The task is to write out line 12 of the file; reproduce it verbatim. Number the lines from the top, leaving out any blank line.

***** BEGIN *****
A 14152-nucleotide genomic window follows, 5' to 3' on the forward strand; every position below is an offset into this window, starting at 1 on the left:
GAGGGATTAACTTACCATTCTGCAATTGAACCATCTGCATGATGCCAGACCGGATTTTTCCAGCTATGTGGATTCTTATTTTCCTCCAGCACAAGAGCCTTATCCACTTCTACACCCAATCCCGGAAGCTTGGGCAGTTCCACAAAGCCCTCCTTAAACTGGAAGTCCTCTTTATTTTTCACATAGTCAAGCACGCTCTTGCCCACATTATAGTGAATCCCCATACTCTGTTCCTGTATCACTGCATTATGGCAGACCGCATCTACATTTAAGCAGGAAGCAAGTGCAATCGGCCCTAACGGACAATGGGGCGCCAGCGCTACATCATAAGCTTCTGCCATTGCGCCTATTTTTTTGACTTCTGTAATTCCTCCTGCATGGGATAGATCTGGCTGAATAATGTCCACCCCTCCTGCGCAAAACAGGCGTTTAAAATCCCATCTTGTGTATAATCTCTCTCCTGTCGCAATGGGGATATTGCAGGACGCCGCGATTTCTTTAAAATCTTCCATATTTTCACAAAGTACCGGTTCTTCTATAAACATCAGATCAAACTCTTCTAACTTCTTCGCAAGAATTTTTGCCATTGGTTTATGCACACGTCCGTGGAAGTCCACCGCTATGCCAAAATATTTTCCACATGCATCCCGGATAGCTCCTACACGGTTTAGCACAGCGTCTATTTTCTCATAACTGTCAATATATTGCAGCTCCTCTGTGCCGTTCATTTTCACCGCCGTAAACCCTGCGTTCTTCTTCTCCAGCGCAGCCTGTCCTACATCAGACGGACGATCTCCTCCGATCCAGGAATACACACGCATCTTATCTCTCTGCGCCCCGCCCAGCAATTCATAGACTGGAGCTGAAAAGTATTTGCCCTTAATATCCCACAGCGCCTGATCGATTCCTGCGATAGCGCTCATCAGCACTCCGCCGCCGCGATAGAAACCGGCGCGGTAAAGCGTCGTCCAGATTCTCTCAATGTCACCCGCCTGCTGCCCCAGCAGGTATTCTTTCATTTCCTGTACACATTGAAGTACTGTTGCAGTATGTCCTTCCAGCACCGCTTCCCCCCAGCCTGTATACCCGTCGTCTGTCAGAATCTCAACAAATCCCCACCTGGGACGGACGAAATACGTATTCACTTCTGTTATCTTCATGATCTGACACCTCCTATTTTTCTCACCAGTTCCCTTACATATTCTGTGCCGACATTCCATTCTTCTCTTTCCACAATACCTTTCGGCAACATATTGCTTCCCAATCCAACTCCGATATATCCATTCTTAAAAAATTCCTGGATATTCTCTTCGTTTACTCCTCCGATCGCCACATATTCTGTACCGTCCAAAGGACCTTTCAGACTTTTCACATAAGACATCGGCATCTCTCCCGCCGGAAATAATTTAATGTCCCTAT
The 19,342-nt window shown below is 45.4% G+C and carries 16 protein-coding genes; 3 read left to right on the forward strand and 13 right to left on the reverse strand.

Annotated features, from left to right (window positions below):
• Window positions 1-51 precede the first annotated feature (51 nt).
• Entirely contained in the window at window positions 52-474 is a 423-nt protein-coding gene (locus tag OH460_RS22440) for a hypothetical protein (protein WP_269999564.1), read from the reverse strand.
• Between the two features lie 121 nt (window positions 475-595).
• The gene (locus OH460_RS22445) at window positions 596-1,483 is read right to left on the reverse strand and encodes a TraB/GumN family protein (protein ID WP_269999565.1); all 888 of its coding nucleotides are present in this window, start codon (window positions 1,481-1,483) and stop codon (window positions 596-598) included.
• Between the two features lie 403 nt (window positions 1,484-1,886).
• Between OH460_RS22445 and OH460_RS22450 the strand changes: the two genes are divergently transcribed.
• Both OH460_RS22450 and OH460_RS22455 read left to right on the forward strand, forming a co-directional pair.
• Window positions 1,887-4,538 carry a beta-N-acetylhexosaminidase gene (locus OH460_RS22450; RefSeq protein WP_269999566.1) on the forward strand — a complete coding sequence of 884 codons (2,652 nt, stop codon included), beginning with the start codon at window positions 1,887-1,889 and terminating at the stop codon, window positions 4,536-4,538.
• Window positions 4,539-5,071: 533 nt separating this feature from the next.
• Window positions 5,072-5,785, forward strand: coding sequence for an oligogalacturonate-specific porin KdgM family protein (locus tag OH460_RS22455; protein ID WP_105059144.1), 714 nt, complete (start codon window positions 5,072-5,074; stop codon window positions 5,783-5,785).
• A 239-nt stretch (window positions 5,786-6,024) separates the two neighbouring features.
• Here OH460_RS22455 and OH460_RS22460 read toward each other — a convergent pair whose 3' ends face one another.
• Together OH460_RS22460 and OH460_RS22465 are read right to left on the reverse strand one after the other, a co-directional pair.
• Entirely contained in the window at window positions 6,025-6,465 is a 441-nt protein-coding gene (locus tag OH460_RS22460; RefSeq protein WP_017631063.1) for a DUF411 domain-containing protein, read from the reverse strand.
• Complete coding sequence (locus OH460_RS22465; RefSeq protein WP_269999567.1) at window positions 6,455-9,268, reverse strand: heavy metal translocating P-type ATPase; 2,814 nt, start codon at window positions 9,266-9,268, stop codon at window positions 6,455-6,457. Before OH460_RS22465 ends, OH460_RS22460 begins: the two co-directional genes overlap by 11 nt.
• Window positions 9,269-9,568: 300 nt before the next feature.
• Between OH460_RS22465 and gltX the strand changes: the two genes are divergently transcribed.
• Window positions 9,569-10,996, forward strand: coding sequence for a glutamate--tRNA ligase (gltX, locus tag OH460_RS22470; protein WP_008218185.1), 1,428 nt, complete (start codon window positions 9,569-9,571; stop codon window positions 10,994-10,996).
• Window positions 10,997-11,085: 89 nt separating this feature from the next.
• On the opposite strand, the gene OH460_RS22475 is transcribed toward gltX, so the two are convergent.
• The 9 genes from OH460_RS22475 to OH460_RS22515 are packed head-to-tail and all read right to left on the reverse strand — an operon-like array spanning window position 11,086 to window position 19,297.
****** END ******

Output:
• Window positions 1,887-4,538 carry a beta-N-acetylhexosaminidase gene (locus OH460_RS22450; RefSeq protein WP_269999566.1) on the forward strand — a complete coding sequence of 884 codons (2,652 nt, stop codon included), beginning with the start codon at window positions 1,887-1,889 and terminating at the stop codon, window positions 4,536-4,538.